"A single ad can double or triple our site traffic, so we've got to be able to respond in real-time if we're going to keep all our customers smiling. Enterprise Chef gives us the agility to handle even the craziest spikes in demand because everything from spinning up new compute to delivering app updates is automated and rock-solid." Jake Vanderdray, WebOps Team Lead, CustomInk
CustomInk makes it easy for anyone to create customized T-shirts, sweatshirts, and much more online, bringing people together whether it's for charity, sports, or a birthday party. The company employs proprietary and primarily Ruby-based software applications running on both virtualized and cloud servers to manage their entire business. With only four IT operations personnel on staff, keeping up with huge customer demand presented a range of challenges:
CustomInk deployed the hosted service version of Enterprise Chef™ to automate configuration management across virtualized servers in their co-located data center and AWS cloud resources. Using Enterprise Chef, CustomInk has standardized their IT infrastructure on a set of Chef Cookbooks shared between both development and operations teams.
When Jake Vanderdray joined CustomInk in 2010 to lead the company's web operations team, he found the template-based automation tool in use didn't have the scale, flexibility, or ease of integration necessary for long-term business growth. The company's application stack was primarily Ruby-based with various custom-written applications running nearly all core business systems - even the printers pumping out the clothing designs. With major growth on the horizon and an imperative to help engineers work better with operations in getting the resources needed for development projects, Jake and his team set about architecting a new automation strategy.
"When I started almost three years ago, we all agreed we needed to be more agile and develop apps faster to keep pace with customer growth," Jake recalled. "That meant two things. First, add AWS resources to reduce compute costs and be more flexible. Second, find an automation platform that works well with Ruby and can scale to whatever size we may need to go."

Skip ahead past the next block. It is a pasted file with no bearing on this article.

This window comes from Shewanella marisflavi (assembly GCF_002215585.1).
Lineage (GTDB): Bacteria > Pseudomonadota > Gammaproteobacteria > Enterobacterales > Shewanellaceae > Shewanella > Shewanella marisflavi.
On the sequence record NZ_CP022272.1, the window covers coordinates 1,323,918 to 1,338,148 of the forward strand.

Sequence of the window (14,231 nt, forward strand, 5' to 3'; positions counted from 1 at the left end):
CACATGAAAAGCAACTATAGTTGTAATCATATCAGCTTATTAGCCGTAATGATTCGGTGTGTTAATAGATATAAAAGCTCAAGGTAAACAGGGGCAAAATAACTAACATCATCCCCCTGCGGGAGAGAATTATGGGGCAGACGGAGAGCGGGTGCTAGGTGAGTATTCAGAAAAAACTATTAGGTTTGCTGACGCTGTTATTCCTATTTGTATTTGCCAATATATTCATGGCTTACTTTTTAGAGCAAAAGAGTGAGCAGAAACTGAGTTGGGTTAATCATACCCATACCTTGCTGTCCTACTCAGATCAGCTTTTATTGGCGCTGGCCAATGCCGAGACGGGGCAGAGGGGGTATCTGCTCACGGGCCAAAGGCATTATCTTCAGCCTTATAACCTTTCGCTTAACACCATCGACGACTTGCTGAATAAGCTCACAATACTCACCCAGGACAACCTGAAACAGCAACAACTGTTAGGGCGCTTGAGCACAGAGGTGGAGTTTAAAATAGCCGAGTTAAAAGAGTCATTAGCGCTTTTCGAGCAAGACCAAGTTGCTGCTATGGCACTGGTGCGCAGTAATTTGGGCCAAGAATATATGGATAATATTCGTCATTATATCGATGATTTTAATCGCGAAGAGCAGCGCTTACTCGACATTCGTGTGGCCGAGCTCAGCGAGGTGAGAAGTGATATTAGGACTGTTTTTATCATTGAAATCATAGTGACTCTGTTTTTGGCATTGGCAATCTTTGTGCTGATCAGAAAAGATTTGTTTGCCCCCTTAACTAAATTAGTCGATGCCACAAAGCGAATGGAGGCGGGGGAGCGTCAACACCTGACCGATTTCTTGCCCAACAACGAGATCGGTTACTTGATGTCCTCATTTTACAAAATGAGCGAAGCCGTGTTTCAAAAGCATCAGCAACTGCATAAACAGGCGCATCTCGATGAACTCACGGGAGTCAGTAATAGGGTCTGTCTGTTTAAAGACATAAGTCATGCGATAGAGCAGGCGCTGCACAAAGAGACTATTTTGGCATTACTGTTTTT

Jake and his team soon brought in Enterprise Chef and its Ruby-based, primitives-driven automation model. Next, they began standardizing CustomInk's infrastructure as Chef resources all managed with a rock-solid set of Chef Cookbooks shared between development and operations on GitHub. Now, developers can submit pull requests for resources and operations can easily approve and deliver resources in hours, or make any necessary code changes before approving the new resource configurations and still deliver new AWS servers in less than a day.
"Chef has standardized 95 percent of our infrastructure and we're closing in on having everything done with Chef," Jake continued. "It's made collaboration between development and operations much smoother and more frequent. As a result, we can move a lot faster all while being confident in Chef to ensure system consistency."
To stay ahead of changes in site traffic, Jake and his team use Chef in combination with Jenkins CI to dynamically provision not only new AWS servers, but also automate the build, test, and staging of new applications. Using Chef, Jake and his team can automatically create new environments for developers in just minutes that mirror CustomInk's production system. Within these environments developers use Chef and Jenkins to automate application builds and tests before moving approved code updates to Capistrano for deployment. Once the code is deployed and the additional compute is no longer in use, CustomInk's operations team can easily destroy the AWS servers to further reduce costs.
"AWS, Chef, and Jenkins give us an automated tool chain for our entire development lifecycle, making us much more agile when demand pops," Jake added. "We can spin servers up and down pretty much at will, which means devs get the resources they need when they need them and everybody's happier."